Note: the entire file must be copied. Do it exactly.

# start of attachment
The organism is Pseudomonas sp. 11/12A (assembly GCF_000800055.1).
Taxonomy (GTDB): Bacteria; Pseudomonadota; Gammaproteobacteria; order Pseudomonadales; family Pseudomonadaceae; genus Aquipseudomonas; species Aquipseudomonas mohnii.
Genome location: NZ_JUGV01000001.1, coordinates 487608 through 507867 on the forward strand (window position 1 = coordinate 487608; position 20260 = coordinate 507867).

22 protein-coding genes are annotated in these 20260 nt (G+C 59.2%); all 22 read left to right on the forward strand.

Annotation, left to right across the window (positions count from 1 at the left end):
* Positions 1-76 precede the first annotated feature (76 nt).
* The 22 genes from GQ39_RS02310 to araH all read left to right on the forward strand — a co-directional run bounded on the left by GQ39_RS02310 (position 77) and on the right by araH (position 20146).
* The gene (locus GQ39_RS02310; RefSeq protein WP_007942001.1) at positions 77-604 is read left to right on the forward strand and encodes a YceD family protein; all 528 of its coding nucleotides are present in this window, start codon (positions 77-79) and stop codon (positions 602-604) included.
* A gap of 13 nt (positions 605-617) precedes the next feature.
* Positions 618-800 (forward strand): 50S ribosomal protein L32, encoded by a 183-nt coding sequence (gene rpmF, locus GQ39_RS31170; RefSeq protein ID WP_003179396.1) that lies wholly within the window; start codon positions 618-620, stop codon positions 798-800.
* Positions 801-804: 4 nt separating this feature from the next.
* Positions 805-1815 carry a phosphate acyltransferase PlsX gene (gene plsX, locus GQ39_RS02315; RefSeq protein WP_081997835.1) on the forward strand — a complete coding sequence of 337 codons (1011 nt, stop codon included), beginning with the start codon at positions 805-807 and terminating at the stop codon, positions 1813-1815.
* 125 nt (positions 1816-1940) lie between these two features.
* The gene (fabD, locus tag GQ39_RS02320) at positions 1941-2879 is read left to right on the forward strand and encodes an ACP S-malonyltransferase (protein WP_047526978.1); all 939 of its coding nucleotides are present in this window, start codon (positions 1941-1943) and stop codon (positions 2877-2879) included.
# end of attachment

The organism is Pseudomonas sp. 11/12A (assembly GCF_000800055.1).
Taxonomy (GTDB): Bacteria; Pseudomonadota; Gammaproteobacteria; order Pseudomonadales; family Pseudomonadaceae; genus Aquipseudomonas; species Aquipseudomonas mohnii.
Genome location: NZ_JUGV01000001.1, coordinates 487608 through 507867 on the forward strand (window position 1 = coordinate 487608; position 20260 = coordinate 507867).

22 protein-coding genes are annotated in these 20260 nt (G+C 59.2%); all 22 read left to right on the forward strand.

Annotation, left to right across the window (positions count from 1 at the left end):
* Positions 1-76 precede the first annotated feature (76 nt).
* The 22 genes from GQ39_RS02310 to araH all read left to right on the forward strand — a co-directional run bounded on the left by GQ39_RS02310 (position 77) and on the right by araH (position 20146).
* The gene (locus GQ39_RS02310; RefSeq protein WP_007942001.1) at positions 77-604 is read left to right on the forward strand and encodes a YceD family protein; all 528 of its coding nucleotides are present in this window, start codon (positions 77-79) and stop codon (positions 602-604) included.
* A gap of 13 nt (positions 605-617) precedes the next feature.
* Positions 618-800 (forward strand): 50S ribosomal protein L32, encoded by a 183-nt coding sequence (gene rpmF, locus GQ39_RS31170; RefSeq protein ID WP_003179396.1) that lies wholly within the window; start codon positions 618-620, stop codon positions 798-800.
* Positions 801-804: 4 nt separating this feature from the next.
* Positions 805-1815 carry a phosphate acyltransferase PlsX gene (gene plsX, locus GQ39_RS02315; RefSeq protein WP_081997835.1) on the forward strand — a complete coding sequence of 337 codons (1011 nt, stop codon included), beginning with the start codon at positions 805-807 and terminating at the stop codon, positions 1813-1815.
* 125 nt (positions 1816-1940) lie between these two features.
* The gene (fabD, locus tag GQ39_RS02320) at positions 1941-2879 is read left to right on the forward strand and encodes an ACP S-malonyltransferase (protein WP_047526978.1); all 939 of its coding nucleotides are present in this window, start codon (positions 1941-1943) and stop codon (positions 2877-2879) included.